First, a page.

Beta Barrel

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The beta-barrel is an intergral transmembrane protein which functions as a membrane channel for molecules. The beta-barrel consists of a varying number of beta strands, from as few as 8 to as many as 22. This form of transmembrane protein is abundant in the outer membrane of mitochondria, choroplasts, and many bacteria in contrast to alpha-helix cell membrane protein which is frequently found in eukaryotic cell membranes. 
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The beta-barrel is an [[intergral transmembrane protein|intergral transmembrane protein]] which functions as a membrane channel for [[molecules|molecules]]. The beta-barrel consists of a varying number of [[beta strand|beta strands]], from as few as 8 to as many as 22. This form of [[transmembrane protein|transmembrane protein]] is abundant in the outer membrane of [[mitochondria|mitochondria]], [[choroplasts|choroplasts]], and many [[Bacteria|bacteria]] in contrast to [[Alpha-helix|alpha-helix]] cell membrane protein which is frequently found in [[eukaryotic|eukaryotic]] cell membranes <ref>Molecular Biology of the Cell, Alberts et al., 5th Edition (2007) Garland Science, New York.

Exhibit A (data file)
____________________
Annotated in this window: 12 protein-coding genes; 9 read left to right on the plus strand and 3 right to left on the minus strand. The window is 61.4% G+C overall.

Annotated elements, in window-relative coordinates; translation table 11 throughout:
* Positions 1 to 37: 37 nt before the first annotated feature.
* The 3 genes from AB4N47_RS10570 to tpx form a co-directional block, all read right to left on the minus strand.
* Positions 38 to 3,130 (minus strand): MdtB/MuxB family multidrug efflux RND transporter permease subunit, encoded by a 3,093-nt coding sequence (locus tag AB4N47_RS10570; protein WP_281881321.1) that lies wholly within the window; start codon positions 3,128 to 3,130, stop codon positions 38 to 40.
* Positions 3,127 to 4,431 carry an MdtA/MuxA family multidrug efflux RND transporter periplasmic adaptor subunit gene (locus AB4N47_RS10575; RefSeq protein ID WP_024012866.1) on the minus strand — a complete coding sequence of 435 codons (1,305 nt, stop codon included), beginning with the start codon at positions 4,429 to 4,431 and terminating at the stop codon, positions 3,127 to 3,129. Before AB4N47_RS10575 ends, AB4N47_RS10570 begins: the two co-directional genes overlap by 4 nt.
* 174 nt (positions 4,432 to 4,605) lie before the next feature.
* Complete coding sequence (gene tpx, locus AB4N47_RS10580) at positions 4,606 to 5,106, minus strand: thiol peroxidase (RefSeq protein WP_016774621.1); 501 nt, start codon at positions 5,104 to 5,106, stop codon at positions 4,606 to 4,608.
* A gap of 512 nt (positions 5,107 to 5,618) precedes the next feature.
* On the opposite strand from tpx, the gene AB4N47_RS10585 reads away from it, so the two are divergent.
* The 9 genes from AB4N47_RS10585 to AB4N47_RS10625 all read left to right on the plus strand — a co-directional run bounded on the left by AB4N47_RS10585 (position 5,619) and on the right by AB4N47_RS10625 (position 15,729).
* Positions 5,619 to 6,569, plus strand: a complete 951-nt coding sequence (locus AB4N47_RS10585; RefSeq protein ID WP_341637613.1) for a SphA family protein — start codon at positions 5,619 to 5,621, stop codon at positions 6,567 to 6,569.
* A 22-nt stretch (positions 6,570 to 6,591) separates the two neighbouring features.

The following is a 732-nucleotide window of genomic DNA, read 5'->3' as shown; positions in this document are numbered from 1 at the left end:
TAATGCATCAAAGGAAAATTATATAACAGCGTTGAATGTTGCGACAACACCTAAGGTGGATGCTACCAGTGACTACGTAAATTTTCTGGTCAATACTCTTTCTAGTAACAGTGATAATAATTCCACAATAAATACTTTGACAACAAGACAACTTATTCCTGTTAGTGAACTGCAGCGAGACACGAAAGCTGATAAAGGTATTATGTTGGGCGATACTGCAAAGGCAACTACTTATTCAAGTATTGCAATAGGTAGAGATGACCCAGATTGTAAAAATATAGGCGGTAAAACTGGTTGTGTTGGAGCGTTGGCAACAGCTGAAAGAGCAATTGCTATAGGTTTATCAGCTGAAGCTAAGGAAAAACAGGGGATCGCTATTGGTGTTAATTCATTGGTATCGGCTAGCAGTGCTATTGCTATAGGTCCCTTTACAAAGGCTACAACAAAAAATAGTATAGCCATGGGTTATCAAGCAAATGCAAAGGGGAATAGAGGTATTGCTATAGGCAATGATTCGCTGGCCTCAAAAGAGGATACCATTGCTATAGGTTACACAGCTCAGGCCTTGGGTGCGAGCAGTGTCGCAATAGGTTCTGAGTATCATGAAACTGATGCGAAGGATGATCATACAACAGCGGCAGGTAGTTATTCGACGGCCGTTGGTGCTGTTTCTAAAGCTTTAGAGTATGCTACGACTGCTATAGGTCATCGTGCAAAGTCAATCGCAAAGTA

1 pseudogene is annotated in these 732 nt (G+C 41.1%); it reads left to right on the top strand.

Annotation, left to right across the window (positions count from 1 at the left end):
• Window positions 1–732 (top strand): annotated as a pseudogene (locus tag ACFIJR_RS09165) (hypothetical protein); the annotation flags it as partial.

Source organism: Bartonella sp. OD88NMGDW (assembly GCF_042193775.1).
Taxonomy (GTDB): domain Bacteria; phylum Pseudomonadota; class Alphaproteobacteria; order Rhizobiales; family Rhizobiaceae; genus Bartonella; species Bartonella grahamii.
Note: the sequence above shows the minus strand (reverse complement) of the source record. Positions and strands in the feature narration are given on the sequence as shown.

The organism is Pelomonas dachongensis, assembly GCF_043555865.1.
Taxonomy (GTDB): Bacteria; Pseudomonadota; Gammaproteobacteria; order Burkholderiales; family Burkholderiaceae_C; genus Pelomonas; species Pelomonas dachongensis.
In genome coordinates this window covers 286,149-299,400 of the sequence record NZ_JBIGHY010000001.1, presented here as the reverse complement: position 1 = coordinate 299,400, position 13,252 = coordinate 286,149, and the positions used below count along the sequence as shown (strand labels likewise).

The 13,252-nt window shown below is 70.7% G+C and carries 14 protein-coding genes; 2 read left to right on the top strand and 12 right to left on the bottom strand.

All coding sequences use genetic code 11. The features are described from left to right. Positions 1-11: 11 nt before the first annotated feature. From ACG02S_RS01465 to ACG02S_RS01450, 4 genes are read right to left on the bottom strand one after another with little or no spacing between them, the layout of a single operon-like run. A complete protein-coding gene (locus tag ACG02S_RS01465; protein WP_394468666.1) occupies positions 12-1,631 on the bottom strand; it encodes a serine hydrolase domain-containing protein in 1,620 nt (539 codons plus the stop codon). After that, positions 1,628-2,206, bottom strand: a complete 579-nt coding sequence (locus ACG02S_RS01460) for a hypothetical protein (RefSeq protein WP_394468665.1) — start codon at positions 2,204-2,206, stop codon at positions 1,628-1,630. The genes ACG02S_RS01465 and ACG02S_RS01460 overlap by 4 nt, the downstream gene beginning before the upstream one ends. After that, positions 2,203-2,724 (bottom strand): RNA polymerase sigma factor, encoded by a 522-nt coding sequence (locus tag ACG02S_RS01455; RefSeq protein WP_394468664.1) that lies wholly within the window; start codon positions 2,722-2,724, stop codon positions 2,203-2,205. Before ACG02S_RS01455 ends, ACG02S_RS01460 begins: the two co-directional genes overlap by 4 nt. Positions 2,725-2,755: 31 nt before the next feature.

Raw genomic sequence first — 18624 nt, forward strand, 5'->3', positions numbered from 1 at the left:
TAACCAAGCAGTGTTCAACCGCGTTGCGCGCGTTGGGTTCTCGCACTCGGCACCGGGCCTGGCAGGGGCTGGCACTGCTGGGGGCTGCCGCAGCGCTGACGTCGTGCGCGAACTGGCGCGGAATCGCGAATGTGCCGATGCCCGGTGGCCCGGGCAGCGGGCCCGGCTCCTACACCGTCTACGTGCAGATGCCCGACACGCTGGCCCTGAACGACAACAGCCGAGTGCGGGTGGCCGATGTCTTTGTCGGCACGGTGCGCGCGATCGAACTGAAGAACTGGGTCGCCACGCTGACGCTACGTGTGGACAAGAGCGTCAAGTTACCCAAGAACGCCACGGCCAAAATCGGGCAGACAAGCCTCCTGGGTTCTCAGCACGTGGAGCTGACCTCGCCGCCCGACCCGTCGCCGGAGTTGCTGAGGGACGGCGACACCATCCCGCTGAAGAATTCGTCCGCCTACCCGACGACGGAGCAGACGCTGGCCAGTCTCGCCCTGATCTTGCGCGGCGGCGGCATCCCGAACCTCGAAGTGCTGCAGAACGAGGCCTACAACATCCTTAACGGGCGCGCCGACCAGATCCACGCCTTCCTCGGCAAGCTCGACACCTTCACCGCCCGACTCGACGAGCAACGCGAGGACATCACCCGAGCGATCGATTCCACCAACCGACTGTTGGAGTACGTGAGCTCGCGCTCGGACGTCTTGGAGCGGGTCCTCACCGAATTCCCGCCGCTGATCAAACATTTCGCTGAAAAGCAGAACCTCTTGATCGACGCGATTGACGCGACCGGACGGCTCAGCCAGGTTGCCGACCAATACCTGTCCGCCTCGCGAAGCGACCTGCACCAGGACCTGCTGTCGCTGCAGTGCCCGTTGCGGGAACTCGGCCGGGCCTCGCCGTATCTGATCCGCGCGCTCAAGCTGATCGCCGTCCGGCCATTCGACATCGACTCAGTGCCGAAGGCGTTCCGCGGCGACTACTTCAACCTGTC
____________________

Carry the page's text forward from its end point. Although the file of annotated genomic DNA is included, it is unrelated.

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Chapter 10 (pages 634-635).</ref>.&nbsp;  
  
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=== References ===
  
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<references />
  
Molecular Biology of the Cell, Alberts et al, 5th Edition (2007) Garland Science, New York.<br>Chapter 10 (pages 634-635).<br>
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Revision as of 01:56, 18 October 2013

The beta-barrel is an intergral transmembrane protein which functions as a membrane channel for molecules. The beta-barrel consists of a varying number of beta strands, from as few as 8 to as many as 22. This form of transmembrane protein is abundant in the outer membrane of mitochondria, choroplasts, and many bacteria in contrast to alpha-helix cell membrane protein which is frequently found in eukaryotic cell membranes [1]

References

  1. Molecular Biology of the Cell, Alberts et al., 5th Edition (2007) Garland Science, New York. Chapter 10 (pages 634-635).



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